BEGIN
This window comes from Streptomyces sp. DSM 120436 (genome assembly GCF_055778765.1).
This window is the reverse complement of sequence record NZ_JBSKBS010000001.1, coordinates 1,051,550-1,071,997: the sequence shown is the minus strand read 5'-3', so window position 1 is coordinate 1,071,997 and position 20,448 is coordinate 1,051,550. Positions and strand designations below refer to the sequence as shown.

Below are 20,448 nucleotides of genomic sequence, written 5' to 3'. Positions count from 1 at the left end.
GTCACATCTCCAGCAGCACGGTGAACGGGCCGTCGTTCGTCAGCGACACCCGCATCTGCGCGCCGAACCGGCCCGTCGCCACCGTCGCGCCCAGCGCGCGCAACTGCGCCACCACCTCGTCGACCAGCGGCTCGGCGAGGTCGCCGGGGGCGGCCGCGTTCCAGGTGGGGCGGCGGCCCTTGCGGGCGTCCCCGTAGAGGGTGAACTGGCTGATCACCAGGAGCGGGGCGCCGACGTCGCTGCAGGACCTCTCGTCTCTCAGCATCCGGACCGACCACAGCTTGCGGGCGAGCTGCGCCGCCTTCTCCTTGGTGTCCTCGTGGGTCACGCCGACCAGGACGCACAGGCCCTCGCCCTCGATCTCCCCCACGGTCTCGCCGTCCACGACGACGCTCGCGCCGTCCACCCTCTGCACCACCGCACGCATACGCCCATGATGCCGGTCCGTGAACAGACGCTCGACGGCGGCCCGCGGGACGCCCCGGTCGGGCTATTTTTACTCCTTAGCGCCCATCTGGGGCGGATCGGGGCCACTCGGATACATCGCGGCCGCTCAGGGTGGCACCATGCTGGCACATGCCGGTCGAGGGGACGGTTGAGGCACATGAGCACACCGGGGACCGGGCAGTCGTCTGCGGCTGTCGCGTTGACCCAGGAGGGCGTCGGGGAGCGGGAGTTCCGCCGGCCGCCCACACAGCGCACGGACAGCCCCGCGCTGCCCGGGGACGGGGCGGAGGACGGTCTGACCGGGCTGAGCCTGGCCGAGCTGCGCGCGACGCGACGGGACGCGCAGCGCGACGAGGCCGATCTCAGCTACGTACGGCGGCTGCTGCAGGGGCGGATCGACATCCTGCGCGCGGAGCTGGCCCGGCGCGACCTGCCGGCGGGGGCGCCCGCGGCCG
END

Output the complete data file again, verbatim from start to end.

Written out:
This window comes from Streptomyces sp. DSM 120436 (genome assembly GCF_055778765.1).
This window is the reverse complement of sequence record NZ_JBSKBS010000001.1, coordinates 1,051,550-1,071,997: the sequence shown is the minus strand read 5'-3', so window position 1 is coordinate 1,071,997 and position 20,448 is coordinate 1,051,550. Positions and strand designations below refer to the sequence as shown.

Below are 20,448 nucleotides of genomic sequence, written 5' to 3'. Positions count from 1 at the left end.
GTCACATCTCCAGCAGCACGGTGAACGGGCCGTCGTTCGTCAGCGACACCCGCATCTGCGCGCCGAACCGGCCCGTCGCCACCGTCGCGCCCAGCGCGCGCAACTGCGCCACCACCTCGTCGACCAGCGGCTCGGCGAGGTCGCCGGGGGCGGCCGCGTTCCAGGTGGGGCGGCGGCCCTTGCGGGCGTCCCCGTAGAGGGTGAACTGGCTGATCACCAGGAGCGGGGCGCCGACGTCGCTGCAGGACCTCTCGTCTCTCAGCATCCGGACCGACCACAGCTTGCGGGCGAGCTGCGCCGCCTTCTCCTTGGTGTCCTCGTGGGTCACGCCGACCAGGACGCACAGGCCCTCGCCCTCGATCTCCCCCACGGTCTCGCCGTCCACGACGACGCTCGCGCCGTCCACCCTCTGCACCACCGCACGCATACGCCCATGATGCCGGTCCGTGAACAGACGCTCGACGGCGGCCCGCGGGACGCCCCGGTCGGGCTATTTTTACTCCTTAGCGCCCATCTGGGGCGGATCGGGGCCACTCGGATACATCGCGGCCGCTCAGGGTGGCACCATGCTGGCACATGCCGGTCGAGGGGACGGTTGAGGCACATGAGCACACCGGGGACCGGGCAGTCGTCTGCGGCTGTCGCGTTGACCCAGGAGGGCGTCGGGGAGCGGGAGTTCCGCCGGCCGCCCACACAGCGCACGGACAGCCCCGCGCTGCCCGGGGACGGGGCGGAGGACGGTCTGACCGGGCTGAGCCTGGCCGAGCTGCGCGCGACGCGACGGGACGCGCAGCGCGACGAGGCCGATCTCAGCTACGTACGGCGGCTGCTGCAGGGGCGGATCGACATCCTGCGCGCGGAGCTGGCCCGGCGCGACCTGCCGGCGGGGGCGCCCGCGGCCG